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Sigatoka Negra
 
Black Leaf Streak Disease, Pests and Diseases of American Samoa Number 10, American Samoa Community College Community & Natural Resources Cooperative Research & Extension, 2004
Black Sigatoka An Increasing Thread to Banana Cultivation, Douglas H. Marín, Del Monte Fresh Produce; Ronald A. Romero, Chiquita Brands; Mauricio Guzmán, National Banana Corporation of Costa Rica; Turner B. Sutton, North Carolina State University, Raleigh

 

ImageFig. 1: Banana Leaf heavily affected by Mycosporella fijiensi
Black leaf streak (BLS), or “black Sigatoka”, is the most damaging leaf disease of bananas worldwide. Most areas of the tropics and subtropics are affected, with reported losses of 30-50%. The first account of BLS in the Pacific was 40 years ago in the Sigatoka Valley, Fiji. Most fungicide use in banana production is for control of BLS. The Cavendish-type ‘Williams’ banana, grown by most commercial growers, is very susceptible to the fungus that causes this disease. Infected plants have fewer leaves, which leads to fewer and smaller fruits, a delayed harvest, premature ripening, and lower quality fruit (Fig. 1).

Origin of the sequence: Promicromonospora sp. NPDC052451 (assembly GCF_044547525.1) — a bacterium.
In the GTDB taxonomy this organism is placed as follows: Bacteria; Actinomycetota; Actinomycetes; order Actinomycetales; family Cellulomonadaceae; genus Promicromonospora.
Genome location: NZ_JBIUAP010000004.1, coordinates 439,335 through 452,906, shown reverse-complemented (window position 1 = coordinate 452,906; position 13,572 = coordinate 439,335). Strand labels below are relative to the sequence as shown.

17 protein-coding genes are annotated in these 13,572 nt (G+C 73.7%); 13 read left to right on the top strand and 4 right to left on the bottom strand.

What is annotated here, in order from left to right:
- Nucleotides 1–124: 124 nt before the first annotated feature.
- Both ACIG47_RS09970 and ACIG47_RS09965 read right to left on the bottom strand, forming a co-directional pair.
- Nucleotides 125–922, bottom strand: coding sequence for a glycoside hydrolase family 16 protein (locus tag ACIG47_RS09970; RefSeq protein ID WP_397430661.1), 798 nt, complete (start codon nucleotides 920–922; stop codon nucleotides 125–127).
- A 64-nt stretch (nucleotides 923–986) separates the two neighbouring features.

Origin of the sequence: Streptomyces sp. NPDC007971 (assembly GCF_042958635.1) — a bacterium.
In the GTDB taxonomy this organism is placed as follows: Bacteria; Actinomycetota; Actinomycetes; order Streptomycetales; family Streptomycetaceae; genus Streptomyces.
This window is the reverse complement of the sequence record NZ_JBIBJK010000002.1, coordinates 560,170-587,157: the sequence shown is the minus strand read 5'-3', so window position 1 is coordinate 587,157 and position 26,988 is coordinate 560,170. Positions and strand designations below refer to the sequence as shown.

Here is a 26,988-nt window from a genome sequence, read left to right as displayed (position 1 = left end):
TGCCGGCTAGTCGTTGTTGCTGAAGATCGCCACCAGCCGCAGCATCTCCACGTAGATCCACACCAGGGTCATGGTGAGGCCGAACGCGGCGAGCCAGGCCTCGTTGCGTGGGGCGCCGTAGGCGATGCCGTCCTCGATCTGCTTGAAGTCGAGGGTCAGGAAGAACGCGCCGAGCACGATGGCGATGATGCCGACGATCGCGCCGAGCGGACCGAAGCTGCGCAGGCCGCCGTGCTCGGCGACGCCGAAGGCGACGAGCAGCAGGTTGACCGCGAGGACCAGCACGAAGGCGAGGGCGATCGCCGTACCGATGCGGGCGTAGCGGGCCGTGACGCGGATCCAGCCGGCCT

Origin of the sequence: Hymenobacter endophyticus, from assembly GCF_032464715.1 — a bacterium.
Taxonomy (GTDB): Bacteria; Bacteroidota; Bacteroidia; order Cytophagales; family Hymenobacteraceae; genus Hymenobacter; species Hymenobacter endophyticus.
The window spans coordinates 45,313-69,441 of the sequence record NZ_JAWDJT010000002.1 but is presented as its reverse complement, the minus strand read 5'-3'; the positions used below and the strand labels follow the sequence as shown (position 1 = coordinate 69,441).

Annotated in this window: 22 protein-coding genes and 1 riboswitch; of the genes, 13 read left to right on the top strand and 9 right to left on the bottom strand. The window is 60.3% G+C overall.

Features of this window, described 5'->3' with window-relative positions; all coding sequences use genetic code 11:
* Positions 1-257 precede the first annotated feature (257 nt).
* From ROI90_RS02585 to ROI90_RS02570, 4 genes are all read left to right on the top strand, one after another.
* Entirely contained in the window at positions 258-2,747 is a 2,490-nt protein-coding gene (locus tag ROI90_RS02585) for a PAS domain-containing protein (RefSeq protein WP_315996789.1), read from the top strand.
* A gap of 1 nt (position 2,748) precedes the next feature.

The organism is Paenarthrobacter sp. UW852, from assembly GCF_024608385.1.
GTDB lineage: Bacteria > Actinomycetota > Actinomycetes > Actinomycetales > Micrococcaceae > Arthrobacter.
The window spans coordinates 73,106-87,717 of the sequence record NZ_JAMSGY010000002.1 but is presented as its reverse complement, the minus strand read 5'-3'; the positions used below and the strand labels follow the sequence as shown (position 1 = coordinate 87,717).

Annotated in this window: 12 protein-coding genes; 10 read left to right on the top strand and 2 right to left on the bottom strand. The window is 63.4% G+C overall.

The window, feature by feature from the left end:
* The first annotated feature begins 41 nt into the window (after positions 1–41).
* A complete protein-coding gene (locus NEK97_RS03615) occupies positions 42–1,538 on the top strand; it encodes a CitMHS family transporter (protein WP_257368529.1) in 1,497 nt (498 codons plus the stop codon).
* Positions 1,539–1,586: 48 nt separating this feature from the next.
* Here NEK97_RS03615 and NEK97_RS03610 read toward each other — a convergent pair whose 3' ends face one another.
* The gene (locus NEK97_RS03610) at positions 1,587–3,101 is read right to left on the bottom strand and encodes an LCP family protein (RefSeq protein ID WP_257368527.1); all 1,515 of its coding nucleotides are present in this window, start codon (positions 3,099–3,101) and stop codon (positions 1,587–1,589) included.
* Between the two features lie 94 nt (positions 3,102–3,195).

Potential impact:Black sigatoka causes destruction of banana leaf tissue, which affects the photosynthetic capabilities of the plant and can reduce yields by up to 50%. Black sigatoka is one of the main factors responsible for the decline in banana export industries in South Pacific nations. Commercial plantations producing bananas for export have to maintain a costly fungicide spray program to control Black sigatoka, and have been criticized on the grounds of environmental and human health considerations. However, if not controlled, fruit produced on diseased plants can ripen prematurely during shipment and cause further losses. The ravages of the disease were controlled by chemical sprays in subsequent years (15-17 fungicide applications) but this considerably increased the cost of production.

Esta noticia ha sido publicada el sábado 13 agosto, 2011.
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